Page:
2013-05-30 / News

Board approves special-use permit despite abutter opposition

Chairman says objectors lacked expert witnesses
BY MARGO SULLIVAN

The Zoning Board of Review approved a special-use permit Tuesday allowing Donna Perry of Providence to construct a two- bedroom single-family home on Stern Street.

The vote was unanimous and came over the objections of abut­ters William MacLean, Linda Ma­cLean and Thomas Raczelowski. William MacLean and Raczelows­ki had raised objections at the ini­tial hearing on March 26. Their protests forced the Zoning Board to send the matter back to the Plan­ning Commission to review ques­tions about drainage and flood­ing. The property sits in the high groundwater table.

In response to the concerns, Daniel Cotta, an engineer for Knollwood Building who repre­sented Perry, revised the plan by enlarging the rain garden on the property to deal with storm-wa­ter runoff from a 25-year storm, meaning an amount of rainfall with a one in 25 statistical prob­ability of happening in a given year. The ordinance requires only the capacity to deal with a 10-year storm, he said.

Cotta said the new home would not increase ponding on the land abutting Perry’s property. The abutters on May 28 reiterated their conviction that the new construc­tion would cause ponding on their property. However, they did not provide expert witnesses to sub­stantiate their claims.

Board member Richard Boren said the zoning hearing had been continued from March and sent back to the Planning Commission to give the abutters an opportunity to hire expert witnesses.

“I fully expected to see pages and pages of your experts’ testi­mony,” he told MacLean. “I didn’t expect the same testimony today that you gave before.”

He added that MacLean was speaking as a “nonexpert.”

MacLean said he had not under­stood expert witnesses would be necessary.

“We’re a quasi-judicial body,” Boren replied.

MacLean said if the board had suggested he bring in expert wit­nesses, he would have complied. However, Boren said he had told the abutters they needed a lawyer and experts.

Then MacLean said he had questions for Cotta. “What you’re doing here,” he asked, “will that create ponding?”

Cotta said there was already ponding on MacLean’s land.

“I disagree you have no ponding on your property now,” Cotta said. He went on to say MacLean had known he should consult an en­gineer who could verify his state­ments.

“You did call experts,” Cotta said. “Don’t claim you didn’t have the opportunity to do this.”

Chairman Thomas Ginnerty in­terrupted the dispute and said he did not want the two parties argu­ing during the hearing.

According to Raczelowski, he did ask other engineers to testify at the hearing but none wanted to do so. Being a small town, he said, the engineers did not want to con­tradict a colleague. “So, I felt we were definitely on the short end of the stick.”

“The problem is that the town and Planning Commission went to a great deal of effort and thought about this section of the zoning ordinance and they made it a two- step process,” said Boren. “Most of the time it’s a one-step process, but in your area it’s really a two- step process.”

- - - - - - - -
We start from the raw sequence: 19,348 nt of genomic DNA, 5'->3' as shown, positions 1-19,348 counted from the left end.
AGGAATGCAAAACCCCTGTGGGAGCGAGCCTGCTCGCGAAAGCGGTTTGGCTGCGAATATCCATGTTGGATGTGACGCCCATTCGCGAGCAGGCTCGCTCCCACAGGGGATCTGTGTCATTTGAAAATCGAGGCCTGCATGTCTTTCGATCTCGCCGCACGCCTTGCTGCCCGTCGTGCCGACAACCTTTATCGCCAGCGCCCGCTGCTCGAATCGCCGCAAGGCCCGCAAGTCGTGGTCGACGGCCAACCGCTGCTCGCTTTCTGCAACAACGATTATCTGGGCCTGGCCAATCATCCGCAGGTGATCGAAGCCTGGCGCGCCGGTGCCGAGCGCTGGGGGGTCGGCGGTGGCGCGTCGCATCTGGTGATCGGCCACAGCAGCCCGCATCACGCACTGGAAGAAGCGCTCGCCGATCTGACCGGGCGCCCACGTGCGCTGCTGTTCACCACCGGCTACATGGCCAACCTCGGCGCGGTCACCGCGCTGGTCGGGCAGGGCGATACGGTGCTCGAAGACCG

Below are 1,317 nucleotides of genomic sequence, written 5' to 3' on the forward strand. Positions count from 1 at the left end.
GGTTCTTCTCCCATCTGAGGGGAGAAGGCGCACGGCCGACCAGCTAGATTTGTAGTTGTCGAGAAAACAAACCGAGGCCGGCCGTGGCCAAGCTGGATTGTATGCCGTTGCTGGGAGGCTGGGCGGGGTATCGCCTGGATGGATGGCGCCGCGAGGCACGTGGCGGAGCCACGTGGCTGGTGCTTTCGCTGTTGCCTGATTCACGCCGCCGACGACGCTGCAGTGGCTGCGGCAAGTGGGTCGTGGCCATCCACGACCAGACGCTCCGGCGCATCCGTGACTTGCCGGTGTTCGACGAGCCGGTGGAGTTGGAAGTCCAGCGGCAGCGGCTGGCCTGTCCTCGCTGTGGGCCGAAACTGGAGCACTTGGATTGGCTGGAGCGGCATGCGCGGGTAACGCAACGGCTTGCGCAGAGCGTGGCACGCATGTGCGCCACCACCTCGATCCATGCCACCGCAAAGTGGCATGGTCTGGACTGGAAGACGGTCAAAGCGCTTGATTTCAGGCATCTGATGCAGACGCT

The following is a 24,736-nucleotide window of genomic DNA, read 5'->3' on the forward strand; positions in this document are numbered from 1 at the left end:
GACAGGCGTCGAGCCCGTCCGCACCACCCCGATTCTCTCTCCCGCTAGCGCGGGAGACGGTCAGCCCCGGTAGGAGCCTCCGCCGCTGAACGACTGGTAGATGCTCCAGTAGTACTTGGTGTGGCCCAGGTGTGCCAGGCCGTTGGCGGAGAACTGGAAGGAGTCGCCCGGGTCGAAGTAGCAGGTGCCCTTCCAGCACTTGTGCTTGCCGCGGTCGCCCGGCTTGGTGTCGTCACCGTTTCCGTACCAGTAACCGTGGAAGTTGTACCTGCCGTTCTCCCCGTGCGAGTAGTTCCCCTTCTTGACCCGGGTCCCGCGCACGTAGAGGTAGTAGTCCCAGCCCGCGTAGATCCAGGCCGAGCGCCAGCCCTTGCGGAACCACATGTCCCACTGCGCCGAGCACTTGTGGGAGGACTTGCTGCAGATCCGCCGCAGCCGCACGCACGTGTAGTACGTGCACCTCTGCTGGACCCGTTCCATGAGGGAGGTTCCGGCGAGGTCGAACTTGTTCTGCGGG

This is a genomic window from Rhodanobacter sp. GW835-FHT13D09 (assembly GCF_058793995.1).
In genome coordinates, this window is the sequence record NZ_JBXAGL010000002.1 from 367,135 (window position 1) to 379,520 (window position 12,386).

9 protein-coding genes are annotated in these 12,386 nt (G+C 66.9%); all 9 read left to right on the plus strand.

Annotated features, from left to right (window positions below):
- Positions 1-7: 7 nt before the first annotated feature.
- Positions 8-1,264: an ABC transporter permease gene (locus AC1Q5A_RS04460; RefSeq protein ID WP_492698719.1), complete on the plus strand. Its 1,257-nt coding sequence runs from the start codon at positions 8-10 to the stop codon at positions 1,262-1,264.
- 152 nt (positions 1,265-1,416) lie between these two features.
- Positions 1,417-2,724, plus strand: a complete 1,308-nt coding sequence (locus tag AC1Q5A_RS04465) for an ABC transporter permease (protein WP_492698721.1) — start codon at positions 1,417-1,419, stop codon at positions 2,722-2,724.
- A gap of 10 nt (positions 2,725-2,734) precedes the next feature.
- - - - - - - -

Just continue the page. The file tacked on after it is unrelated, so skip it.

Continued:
According to Boren, applicants must first go before the Planning Commission, which can require one or two meetings to consider the issues. If the planning board recommends the project, the appli­cants come before Zoning Board of Review.

“We have the option of mak­ing our own independent deci­sion or going along with the Plan­ning Commission,” he said. “We thought Mr. MacLean had some very important points.”

Boren said the Zoning Board opted to defer a decision until the Planning Commission looked at the drainage issue. But, he repeat­ed, the panel “fully expected” the abutters to use the delay as an op­portunity to hire engineers so they could assemble a case explaining why they disagreed with Cotta.

“We did meet with the Planning Commission,” Raczelowski said. “It didn’t matter what we had to say.”

He insisted the water doesn’t run off to the southwest, as Cotta had testified. “It puddles up on my property and stays there,” he said.

Ginnerty said he was not happy about granting the special-use permit. However, the applicants had met the legal standard and the abutters had not.

“The decision is based on expert testimony,” he said. “You need scientific evidence to fight these types of projects. You can’t give anecdotal evidence. You need an expert’s testimony to contradict the [applicant]. There isn’t any other way. You did not present the evidence you needed to present, so there isn’t anywhere to go with this.”

However, Zoning Official Fred Brown suggested if the board was going to approve the special-use permit, the panel could strengthen one of the conditions the Planning Commission imposed. The plan­ning board had said fences could be erected on the property, but no fences could block or obstruct the water flow to and through the site. Brown said he spoke with the town engineer who agreed the condition should be broader to include any structure, not just fences. Counsel Wyatt Brochu suggested the board could also add landscaping ele­ments to the condition.

The Zoning Board then ap­proved the special-use permit provided the construction is com­pleted “in strict accordance with the site and building plans”; is in compliance with the Planning Commission’s recommendations; and is in compliance with the Zon­ing Board’s additional stipulation against structures or landscaping that would interfere with water flow.

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